For many artists, painting, drawing or sculpting is a source of healing — a type of therapy that can cure the mind, body and soul.
Art can be used to assist in mental health treatment, helping individuals process feelings, cope with post-traumatic stress disorder and manage anxiety or depression.
From abstract to nature, every artist has a type of subject matter they feel resonates the best with their personality and type of character. For Mike Scovel, an Army veteran who served in Vietnam, humorous art goes hand in hand with his jovial, high-spirited demeanor.
For more than 40 years, Scovel has been working for Leanin’ Tree, designing and drawing funny greeting cards for occasions like birthdays, anniversaries and Christmas.
Many of Scovel’s inspirations for the cards come to him during his trips with his wife, Dusti, who is the executive director of Mission Granbury.
“We have a lot of good talks about certain events or things that we see going down the road while we're traveling, and then all of a sudden, the punch line will come to us or a situation. We say, ‘That would make a good card.’ ‘OK, let me write that down,’” Mike said.
He said he loves knowing that his cards are making a difference in people’s lives.
“We had a lady write this big, long letter to us and she was thanking us for doing the cards because her sister had been in a nursing home for years and had closed down and didn't talk to anybody, didn't say anything for years,” Mike said. “Somebody brought her one of those cards and she just started laughing and talking. It just really made me feel like it was worth something, worth doing because every once in a while, as an artist, you don't know if you’re just being selfish and doing it for yourself, or should you quit ... and then something like that happens like, ‘Well, maybe I'm doing all right. Maybe I accomplished something,’ — at least with one piece anyways.”
Mike recently started studying the art technique of legendary Dutch painter Rembrandt, following the 17th-century artitst’s style of using earth colors, light and shade and incorporating his own animated style, turning two paintings into a unique work of comedic art.
“Life is a cartoon,” he said. “You got to keep laughing, because if you don't, then it makes you cry.”
One piece of art that Mike struggled with emotionally was a sculpture he created of Roy Benavidez back in 2002 in Cuero (south of San Antonio). Benavidez was an Army master sergeant who received a Medal of Honor in 1968 for his brave combat action in Vietnam.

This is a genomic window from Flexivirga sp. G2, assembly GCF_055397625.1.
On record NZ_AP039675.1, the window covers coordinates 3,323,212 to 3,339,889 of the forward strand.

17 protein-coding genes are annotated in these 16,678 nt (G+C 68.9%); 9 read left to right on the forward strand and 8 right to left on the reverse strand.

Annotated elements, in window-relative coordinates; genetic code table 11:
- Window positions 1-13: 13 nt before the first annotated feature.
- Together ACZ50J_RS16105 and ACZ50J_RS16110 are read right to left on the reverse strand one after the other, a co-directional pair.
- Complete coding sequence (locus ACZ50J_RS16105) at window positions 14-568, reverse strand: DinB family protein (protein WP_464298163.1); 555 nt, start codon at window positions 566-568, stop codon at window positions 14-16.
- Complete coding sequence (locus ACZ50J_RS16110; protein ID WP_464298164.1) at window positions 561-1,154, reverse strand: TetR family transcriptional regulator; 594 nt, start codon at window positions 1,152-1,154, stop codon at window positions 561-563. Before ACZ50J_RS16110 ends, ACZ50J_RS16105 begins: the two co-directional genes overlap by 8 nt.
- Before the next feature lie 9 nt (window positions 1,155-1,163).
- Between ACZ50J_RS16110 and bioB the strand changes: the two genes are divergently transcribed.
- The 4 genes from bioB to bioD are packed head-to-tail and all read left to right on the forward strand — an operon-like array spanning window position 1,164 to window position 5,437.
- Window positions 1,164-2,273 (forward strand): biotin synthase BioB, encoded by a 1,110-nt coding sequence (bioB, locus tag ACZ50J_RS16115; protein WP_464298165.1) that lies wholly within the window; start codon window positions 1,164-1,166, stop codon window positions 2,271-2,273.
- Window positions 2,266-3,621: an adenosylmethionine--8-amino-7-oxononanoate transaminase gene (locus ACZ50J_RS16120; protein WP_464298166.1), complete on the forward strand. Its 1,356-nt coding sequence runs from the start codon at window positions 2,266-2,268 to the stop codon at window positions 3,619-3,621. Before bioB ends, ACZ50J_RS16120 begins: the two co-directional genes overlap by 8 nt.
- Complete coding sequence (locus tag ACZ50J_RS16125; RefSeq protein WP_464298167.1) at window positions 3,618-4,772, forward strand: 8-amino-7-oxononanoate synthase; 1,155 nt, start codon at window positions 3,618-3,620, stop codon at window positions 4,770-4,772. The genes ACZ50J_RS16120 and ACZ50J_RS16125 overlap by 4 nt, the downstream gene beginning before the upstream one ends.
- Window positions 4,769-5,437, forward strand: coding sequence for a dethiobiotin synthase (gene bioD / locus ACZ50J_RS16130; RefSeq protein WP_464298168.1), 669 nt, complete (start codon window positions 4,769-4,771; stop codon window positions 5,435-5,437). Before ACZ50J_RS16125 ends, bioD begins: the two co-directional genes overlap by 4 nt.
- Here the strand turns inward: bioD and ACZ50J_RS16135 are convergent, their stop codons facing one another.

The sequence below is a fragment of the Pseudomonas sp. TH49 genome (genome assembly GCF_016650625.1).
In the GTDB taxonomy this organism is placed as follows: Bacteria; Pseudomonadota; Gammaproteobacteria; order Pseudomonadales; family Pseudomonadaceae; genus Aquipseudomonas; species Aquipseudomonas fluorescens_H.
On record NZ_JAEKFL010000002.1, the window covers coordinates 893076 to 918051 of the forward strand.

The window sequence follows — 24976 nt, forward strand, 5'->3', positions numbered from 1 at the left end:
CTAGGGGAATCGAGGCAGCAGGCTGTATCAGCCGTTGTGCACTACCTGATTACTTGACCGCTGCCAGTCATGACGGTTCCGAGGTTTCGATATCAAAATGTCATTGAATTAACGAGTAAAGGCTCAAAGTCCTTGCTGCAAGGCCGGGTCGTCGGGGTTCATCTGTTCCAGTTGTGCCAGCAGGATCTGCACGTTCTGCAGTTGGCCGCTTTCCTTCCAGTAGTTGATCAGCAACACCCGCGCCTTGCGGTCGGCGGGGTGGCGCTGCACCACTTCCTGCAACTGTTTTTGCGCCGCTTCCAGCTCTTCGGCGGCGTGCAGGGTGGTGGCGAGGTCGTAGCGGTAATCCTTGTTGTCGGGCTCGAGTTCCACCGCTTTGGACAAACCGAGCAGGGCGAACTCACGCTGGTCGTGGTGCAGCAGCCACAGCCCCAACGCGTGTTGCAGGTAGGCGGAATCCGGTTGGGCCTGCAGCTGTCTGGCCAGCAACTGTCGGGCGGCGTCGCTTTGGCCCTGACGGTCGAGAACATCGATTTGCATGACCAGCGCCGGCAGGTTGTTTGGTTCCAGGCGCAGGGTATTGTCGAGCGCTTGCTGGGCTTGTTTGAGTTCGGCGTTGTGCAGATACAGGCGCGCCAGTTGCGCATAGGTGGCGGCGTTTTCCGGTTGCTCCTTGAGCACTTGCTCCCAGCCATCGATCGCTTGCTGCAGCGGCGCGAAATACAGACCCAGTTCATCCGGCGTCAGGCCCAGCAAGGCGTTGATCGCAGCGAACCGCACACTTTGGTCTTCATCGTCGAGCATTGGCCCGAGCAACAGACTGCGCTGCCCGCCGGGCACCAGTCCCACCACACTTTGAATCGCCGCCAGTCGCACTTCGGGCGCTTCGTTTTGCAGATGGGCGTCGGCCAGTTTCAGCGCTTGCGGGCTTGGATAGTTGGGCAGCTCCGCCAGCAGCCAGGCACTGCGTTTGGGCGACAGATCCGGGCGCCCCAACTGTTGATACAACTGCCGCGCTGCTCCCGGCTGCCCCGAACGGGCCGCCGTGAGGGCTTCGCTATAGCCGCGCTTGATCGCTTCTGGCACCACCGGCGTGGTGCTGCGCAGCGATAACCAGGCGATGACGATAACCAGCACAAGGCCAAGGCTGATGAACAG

“It was really heart wrenching because he wasn't around anymore. He had died by then, so I had to work off of photographs and family memories and having him there in the studio, once I sculpted his face, it almost came alive for me,” he said.
Mike said it felt like Benavidez and his father were both there with him that night, adding to the emotions that he was feeling while sculpting.
“It was kind of spooky because my dad had a certain cigar that he liked to smoke. So, when I was doing the sculpture, I smelled that cigar, and he had been dead for five years. It dawned on me that this was dad's way of being there,” he said, with a slight smile. “When I do (art) that's that emotional, then something like that always happens. When I feel like I need them, they're there.”
Mike has created several sculptures over the years, including two at Memorial Lane Park in Granbury. The “Homage to a Compatriot” statue features a black Lab dog bowing its head at the military cross for fallen military. The sculpture was inspired by Scovel’s own black Lab that he calls “the best dog that I have ever had.” The second statue, “Tears for the Fallen,” features a sculpture of a little girl bowing her head and holding a folded U.S. flag. A granddaughter of Julia Pannell (who is chairman of Friends of Memorial Lane) served as a model for that sculpture.